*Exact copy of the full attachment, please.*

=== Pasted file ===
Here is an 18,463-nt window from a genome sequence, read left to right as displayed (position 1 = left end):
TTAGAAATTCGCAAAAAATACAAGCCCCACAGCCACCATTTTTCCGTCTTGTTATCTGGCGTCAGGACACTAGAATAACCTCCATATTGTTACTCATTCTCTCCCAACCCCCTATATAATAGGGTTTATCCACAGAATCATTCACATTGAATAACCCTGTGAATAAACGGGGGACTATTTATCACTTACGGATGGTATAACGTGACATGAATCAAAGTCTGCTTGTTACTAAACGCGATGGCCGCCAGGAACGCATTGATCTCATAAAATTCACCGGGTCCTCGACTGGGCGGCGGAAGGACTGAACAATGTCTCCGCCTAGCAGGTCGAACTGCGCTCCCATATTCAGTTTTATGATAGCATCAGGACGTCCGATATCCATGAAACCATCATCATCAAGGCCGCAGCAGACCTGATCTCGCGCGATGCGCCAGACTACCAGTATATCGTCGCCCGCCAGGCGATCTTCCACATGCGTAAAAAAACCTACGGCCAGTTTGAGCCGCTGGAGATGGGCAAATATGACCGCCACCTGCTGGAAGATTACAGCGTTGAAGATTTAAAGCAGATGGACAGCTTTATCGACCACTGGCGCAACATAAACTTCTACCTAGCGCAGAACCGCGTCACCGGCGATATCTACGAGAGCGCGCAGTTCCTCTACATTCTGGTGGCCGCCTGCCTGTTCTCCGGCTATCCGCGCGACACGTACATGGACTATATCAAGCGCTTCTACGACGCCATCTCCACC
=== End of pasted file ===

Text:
Here is an 18,463-nt window from a genome sequence, read left to right as displayed (position 1 = left end):
TTAGAAATTCGCAAAAAATACAAGCCCCACAGCCACCATTTTTCCGTCTTGTTATCTGGCGTCAGGACACTAGAATAACCTCCATATTGTTACTCATTCTCTCCCAACCCCCTATATAATAGGGTTTATCCACAGAATCATTCACATTGAATAACCCTGTGAATAAACGGGGGACTATTTATCACTTACGGATGGTATAACGTGACATGAATCAAAGTCTGCTTGTTACTAAACGCGATGGCCGCCAGGAACGCATTGATCTCATAAAATTCACCGGGTCCTCGACTGGGCGGCGGAAGGACTGAACAATGTCTCCGCCTAGCAGGTCGAACTGCGCTCCCATATTCAGTTTTATGATAGCATCAGGACGTCCGATATCCATGAAACCATCATCATCAAGGCCGCAGCAGACCTGATCTCGCGCGATGCGCCAGACTACCAGTATATCGTCGCCCGCCAGGCGATCTTCCACATGCGTAAAAAAACCTACGGCCAGTTTGAGCCGCTGGAGATGGGCAAATATGACCGCCACCTGCTGGAAGATTACAGCGTTGAAGATTTAAAGCAGATGGACAGCTTTATCGACCACTGGCGCAACATAAACTTCTACCTAGCGCAGAACCGCGTCACCGGCGATATCTACGAGAGCGCGCAGTTCCTCTACATTCTGGTGGCCGCCTGCCTGTTCTCCGGCTATCCGCGCGACACGTACATGGACTATATCAAGCGCTTCTACGACGCCATCTCCACC